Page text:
Same with USDA-inspected. All meat lockers and processors have to have regular inspections from the state health inspectors. When the USDA is involved, they have to check into other special items, like the conditions of the lymph nodes, and so on. All USDA means is that you can re-sell the pieces of a cow (like a single steak or just one pound of hamburger) and it’s guaranteed safe. (Well, almost always…)

Again, this just raises the overhead for the beef – which is passed right on to you.

The more your beef is connected to the government, the more it’s going to cost you.

Buying grass-fed beef directly

The best guarantee of your beef quality is to know how it was raised, where it came from, and who butchered it.

You should be able to drive out to these places and visit them. (Try that with Argentinean beef when you are in New York…)

I was looking around and found this great explanation from the University of Washington:

Many farmers do not sell meat by individual cuts, but offer it in sides, quarters, or smaller packs containing a variety of cuts. It may be more economical for you to purchase a whole, half (side), or quarter of grass-fed beef if you have the freezer space to do so. It is important to understand how you are buying the beef if you choose to buy a large quantity.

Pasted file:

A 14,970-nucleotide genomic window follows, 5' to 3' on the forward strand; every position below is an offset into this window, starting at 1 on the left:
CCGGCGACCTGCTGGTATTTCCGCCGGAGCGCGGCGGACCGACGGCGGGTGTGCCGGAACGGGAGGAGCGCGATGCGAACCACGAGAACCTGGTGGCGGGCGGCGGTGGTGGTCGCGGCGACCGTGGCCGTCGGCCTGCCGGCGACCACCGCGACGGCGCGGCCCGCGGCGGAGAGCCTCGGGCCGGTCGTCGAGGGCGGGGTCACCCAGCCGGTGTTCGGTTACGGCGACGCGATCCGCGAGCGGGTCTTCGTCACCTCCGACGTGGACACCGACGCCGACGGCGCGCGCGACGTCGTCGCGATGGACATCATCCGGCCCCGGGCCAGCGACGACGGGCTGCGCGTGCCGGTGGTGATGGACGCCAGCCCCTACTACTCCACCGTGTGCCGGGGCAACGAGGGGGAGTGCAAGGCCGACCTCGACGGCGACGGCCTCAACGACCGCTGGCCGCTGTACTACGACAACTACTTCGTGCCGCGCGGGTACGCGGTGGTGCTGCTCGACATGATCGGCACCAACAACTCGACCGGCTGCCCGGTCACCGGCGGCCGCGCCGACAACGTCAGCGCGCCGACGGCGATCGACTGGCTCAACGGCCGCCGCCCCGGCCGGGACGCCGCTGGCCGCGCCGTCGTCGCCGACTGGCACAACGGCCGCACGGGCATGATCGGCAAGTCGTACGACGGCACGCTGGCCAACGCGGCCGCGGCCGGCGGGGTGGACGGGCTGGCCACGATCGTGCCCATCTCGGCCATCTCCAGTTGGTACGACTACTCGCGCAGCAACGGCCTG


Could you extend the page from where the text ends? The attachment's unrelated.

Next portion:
A variety of factors affect the amount of meat a whole, half, or quarter will yield. First, the dressing percentage (the weight of the carcass after the hide, blood, and organs are removed) will alter the amount of meat a 1,100-pound live steer will yield. Typically, dressing percentages range from 56 to 65%, so a 1,100-pound steer would result in a carcass weighing between 616 and 715 pounds.

Cutting yield is the amount of meat remaining once a carcass is further processed. Typically, with grass-fed beef, there will be a loss of 25–30%, which is attributed to the removal of bone and fat. Losses can be greater when the consumer prefers more boneless cuts. With a 650-pound carcass, a consumer can expect to take home 455–487 pounds of beef. A side of beef will yield about 200–240 pounds of beef, and a quarter will yield 100–120 pounds.